Oh boy. The race directors are head to head once again organizing 10K races a three weeks apart. The running community is taking sides here and there). The runners, who maybe don’t even care about what seems to many to be a – to be indelicate – pissing contest between feuding race directors, are the ones who may lose. A lot of runners are confused. Some aren’t even aware there are now two different races. Those who are aware wonder how this situation is better than the old two fall marathons set-up. Strangely, we are going from two marathons in the fall, which was vetoed by the city because of the impact on traffic, to two 10ks in the spring with both are using the central artery through the city. Oh, yeah, plus that spring marathon, using the same central road.

For those keeping track, we now have 3 races in 22 days even through one year ago 2 races in 35 days was too deemed problematic. No wonder people are confused. Sure, on one hand, choice – yay!  On the other hand, if the past is any indication three road shutdowns for races may lead to weeks of complaints in the media about entitled runners blocking traffic followed by pressure to cancel all road races, so ultimately less choice – boo! Time will tell which race/director “wins” and who loses.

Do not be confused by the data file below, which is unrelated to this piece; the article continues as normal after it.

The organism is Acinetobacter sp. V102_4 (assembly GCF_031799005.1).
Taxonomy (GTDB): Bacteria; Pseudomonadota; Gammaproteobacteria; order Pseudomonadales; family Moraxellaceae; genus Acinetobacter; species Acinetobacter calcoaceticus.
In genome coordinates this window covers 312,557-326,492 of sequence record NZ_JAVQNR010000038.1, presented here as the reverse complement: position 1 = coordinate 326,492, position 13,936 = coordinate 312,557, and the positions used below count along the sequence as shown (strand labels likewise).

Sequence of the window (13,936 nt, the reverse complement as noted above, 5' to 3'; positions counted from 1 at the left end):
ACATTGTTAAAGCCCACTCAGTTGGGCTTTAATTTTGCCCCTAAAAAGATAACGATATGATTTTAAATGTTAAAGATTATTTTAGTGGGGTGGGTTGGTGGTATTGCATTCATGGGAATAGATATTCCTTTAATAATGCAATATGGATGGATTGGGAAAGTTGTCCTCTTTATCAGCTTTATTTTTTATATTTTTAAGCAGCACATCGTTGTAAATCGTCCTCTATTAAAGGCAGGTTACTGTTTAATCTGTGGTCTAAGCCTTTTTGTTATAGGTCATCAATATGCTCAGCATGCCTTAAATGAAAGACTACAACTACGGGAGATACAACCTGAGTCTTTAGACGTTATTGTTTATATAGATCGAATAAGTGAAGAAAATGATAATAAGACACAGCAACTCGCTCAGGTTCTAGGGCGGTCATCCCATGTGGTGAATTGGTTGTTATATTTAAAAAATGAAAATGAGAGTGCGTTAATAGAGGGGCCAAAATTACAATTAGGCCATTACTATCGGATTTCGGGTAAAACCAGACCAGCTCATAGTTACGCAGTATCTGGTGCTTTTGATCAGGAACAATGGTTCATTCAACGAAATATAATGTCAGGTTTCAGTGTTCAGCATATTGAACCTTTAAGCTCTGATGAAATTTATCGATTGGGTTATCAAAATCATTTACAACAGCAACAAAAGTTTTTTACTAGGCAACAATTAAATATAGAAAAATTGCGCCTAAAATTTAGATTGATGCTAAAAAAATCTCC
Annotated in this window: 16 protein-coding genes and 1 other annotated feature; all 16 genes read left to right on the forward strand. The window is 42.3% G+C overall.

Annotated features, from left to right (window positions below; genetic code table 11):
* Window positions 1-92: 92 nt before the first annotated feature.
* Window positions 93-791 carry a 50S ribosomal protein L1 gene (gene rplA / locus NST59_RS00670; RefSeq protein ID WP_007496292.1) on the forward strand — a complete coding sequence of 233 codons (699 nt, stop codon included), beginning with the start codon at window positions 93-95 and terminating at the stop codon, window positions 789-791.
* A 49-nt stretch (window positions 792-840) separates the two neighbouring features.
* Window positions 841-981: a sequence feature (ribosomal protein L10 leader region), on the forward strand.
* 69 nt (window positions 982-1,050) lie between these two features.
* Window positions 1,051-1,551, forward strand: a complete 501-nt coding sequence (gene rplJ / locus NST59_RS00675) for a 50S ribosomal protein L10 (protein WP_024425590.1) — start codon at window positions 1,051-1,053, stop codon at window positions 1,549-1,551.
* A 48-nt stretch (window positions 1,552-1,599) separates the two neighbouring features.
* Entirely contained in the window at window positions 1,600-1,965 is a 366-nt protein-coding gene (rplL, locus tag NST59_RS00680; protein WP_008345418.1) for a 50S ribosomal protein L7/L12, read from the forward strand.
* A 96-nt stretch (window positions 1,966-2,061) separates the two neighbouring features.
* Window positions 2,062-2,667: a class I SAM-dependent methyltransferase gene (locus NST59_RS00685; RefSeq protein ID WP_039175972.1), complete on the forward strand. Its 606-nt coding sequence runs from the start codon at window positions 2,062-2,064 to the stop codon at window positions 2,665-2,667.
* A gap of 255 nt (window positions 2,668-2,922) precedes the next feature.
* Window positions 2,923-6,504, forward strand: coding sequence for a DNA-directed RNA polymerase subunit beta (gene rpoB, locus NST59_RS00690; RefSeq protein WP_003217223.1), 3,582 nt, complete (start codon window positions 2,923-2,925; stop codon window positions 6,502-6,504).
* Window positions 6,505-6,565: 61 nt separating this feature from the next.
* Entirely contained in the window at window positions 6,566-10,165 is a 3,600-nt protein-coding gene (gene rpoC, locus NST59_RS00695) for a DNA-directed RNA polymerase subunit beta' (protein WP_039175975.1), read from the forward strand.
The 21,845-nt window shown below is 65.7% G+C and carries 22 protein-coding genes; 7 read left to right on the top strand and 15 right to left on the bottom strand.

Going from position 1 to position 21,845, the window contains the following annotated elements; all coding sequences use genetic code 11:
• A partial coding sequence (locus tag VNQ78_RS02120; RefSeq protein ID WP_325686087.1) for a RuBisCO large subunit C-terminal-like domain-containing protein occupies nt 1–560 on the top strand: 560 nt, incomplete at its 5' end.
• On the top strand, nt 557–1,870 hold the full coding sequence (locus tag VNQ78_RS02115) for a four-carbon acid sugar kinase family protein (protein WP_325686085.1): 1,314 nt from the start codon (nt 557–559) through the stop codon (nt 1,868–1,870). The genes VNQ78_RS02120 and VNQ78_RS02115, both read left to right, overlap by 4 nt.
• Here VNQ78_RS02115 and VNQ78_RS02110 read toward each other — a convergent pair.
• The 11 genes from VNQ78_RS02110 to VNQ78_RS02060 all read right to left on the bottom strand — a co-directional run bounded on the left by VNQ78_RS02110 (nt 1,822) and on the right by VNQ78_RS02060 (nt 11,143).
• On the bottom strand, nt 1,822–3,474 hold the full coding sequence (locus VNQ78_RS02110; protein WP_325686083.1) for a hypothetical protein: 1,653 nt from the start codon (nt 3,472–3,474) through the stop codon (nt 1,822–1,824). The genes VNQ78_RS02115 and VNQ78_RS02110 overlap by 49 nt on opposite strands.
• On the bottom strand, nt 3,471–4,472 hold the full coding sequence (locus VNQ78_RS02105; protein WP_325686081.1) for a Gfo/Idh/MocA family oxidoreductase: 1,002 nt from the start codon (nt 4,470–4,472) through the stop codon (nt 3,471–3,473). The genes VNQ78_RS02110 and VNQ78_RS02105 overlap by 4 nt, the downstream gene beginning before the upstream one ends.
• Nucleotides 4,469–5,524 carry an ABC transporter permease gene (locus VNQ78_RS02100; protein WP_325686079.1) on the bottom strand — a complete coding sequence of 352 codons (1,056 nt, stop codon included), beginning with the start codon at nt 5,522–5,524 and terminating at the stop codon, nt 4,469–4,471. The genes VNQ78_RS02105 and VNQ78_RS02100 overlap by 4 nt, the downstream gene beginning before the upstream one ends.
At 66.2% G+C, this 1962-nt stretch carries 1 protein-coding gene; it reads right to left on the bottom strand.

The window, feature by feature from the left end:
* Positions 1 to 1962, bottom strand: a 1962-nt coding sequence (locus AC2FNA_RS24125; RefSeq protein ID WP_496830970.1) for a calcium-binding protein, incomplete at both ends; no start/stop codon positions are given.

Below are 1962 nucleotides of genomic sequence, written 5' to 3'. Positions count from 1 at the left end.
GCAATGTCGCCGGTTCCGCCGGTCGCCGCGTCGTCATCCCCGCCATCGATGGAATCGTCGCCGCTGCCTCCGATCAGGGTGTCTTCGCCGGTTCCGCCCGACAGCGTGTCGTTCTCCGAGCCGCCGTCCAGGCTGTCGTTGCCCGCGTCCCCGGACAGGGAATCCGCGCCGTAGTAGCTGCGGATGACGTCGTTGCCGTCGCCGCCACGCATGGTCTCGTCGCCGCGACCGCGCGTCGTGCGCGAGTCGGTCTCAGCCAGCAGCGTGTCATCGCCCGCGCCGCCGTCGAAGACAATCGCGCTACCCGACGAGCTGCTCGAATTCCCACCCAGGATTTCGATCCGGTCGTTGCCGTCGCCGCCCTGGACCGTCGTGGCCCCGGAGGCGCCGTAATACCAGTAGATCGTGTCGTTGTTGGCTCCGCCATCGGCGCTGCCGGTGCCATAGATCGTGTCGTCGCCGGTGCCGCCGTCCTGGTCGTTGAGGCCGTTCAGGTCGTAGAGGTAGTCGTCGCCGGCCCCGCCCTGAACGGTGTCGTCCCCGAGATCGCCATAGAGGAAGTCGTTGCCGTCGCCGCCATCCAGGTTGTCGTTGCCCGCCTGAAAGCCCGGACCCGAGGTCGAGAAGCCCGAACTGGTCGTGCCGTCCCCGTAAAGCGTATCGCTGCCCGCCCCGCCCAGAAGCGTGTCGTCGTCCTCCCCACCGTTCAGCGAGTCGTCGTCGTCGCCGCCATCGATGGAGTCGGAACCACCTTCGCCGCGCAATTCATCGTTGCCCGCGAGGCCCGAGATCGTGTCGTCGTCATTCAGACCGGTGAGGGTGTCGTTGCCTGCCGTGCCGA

I won an entry to one of the 10Ks in another race, but I can’t remember which one and I’m too lazy to check. But I’m running that one. How about you? Which race are you running … vote below (the option order is randomized for everyone, so if the ordering looks weird, that’s why):

*The race sponsor, i.e. SL, does not own the race, CRS owns the race and has since Brookes took over organizing the race in 1986. SL has sponsored the race for 14 years, but it isn’t their race. It is not uncommon for sponsorship and charities to change over time. That said, the last 14 years captures the most recent running boom and many people in the city view this race as SL’s race for Camp Ooch, not specifically as a CRS race. This is one event for which the title sponsor has been really linked to the race. For many new runners the “Sporting Life 10K” is their first big race and their introduction into endurance running. They may not know or care about the technicalities of race owner vs director vs sponsor.

Title: Spin Doctors – Two Princes. 1991.